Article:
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Law students have many areas t...

Law students have many areas to choose from

Today, law students have a wide range of options when it comes to practicing law.

Litigators, known as trial attorneys, are those who work to resolve disputes in a courtroom setting.

What does a transactional lawyer do?

“Transactional lawyers, also known as corporate or business attorneys, research, prepare, and review documents for individuals or companies, such as drafting contracts for corporate mergers and acquisitions, closing documents for the purchase of a house, or wills or estate planning documents,” said Nazleen Jiwani, J.D., senior director of the Career Resource Center at South Texas College of Law Houston.

Both types of attorneys will specialize in a specific field, such as oil and gas, real estate, intellectual property, tax, or health, etc.

“Transactional lawyers rarely go to court. However, family and criminal lawyers do see in-court action, yet these specializations can also be highly emotional and difficult, which keeps many students at bay,” said Tiffany J. Tucker, J.D., M.Ed., assistant dean of career development at the University of Houston Law Center.

Growing legal fields

Sought-after and growing legal fields in 2020, some of which are a sign of the times, include bankruptcy law, health law, labor employment law, privacy law for telehealth and education law.

“Personal injury law remains an in-demand field despite the coronavirus, and government and public interest law is gaining more popularity among new law graduates,” Jiwani said.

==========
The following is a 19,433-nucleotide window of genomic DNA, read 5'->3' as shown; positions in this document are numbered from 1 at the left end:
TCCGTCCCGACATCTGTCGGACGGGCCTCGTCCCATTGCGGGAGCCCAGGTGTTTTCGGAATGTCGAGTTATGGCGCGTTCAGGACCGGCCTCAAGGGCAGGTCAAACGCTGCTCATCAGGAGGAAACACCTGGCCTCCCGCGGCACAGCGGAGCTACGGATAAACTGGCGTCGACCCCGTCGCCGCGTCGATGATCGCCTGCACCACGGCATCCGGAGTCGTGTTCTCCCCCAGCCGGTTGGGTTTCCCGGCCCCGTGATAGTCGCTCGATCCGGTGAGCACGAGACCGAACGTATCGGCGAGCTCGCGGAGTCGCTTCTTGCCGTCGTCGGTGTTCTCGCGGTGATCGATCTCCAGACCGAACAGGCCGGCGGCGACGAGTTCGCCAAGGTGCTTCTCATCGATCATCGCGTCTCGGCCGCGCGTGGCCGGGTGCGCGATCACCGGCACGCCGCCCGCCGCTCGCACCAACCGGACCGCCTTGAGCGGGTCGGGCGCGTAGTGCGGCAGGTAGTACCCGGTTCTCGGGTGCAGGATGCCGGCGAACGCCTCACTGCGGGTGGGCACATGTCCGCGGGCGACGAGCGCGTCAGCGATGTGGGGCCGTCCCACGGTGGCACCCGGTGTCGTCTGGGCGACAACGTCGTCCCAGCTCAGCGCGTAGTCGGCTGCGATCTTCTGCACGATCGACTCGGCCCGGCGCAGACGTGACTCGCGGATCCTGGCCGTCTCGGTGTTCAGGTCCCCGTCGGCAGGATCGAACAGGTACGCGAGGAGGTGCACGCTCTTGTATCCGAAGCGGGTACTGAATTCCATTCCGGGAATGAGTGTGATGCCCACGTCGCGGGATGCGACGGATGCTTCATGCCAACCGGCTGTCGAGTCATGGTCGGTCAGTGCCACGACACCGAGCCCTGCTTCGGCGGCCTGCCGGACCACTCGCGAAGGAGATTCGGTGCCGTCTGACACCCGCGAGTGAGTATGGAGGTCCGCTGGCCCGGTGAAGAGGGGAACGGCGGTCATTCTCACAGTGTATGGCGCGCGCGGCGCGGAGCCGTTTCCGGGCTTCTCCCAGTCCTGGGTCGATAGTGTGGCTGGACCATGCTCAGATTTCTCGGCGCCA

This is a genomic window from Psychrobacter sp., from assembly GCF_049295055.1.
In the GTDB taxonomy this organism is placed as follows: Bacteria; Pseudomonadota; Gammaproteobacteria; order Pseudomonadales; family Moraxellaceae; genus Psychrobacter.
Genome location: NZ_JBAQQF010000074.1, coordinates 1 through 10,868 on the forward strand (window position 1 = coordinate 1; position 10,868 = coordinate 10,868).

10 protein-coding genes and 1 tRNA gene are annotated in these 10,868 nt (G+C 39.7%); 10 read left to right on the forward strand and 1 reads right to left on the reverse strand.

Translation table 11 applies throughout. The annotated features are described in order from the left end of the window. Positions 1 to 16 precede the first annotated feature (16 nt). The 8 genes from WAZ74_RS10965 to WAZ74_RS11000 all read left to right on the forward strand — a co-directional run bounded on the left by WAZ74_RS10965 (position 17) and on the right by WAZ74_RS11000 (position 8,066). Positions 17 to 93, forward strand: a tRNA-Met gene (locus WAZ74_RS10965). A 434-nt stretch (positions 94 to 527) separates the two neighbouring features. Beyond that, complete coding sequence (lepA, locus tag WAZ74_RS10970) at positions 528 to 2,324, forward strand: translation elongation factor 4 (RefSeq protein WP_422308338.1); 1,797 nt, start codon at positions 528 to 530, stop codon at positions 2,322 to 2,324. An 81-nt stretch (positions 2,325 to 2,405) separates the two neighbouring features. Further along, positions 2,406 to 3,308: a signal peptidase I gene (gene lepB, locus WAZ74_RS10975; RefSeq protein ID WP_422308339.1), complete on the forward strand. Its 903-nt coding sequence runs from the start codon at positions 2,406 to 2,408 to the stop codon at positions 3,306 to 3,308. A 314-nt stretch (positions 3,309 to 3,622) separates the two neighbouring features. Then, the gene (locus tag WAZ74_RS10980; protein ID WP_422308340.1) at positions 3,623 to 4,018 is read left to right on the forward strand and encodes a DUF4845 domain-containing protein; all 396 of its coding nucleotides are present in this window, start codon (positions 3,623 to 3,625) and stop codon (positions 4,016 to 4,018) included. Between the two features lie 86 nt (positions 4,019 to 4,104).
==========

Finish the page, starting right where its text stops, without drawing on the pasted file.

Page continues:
Going through law school, students will receive the basics of skill sets for law, which allows them some flexibility.

“For example, small law firms usually handle many different types of cases — general law and personal injury — whereas larger law firms usually have lawyers who are more specialized. Many of the mid-size and larger firms handle business litigation. So, it really depends on what the students’ interests are,” Tucker said.

Getting on track

To plan their path, first-year law students sit down with a career development counselor to try and develop a class schedule to fit their interests.

“With many questions asked, the student can begin to zero in on what type of law they are interested in; what kind and size of firm (where) they would like to work,” Tucker said.

Law students also gain real-life experience during their law studies through volunteering at legal aid clinics, and in internships that can help them identify paths to pursue.

“South Texas professors and staff guide students toward various externships, internships, and specialized institutes at the law school to help them hone their interests, skills, and future career goals,” Jiwani said.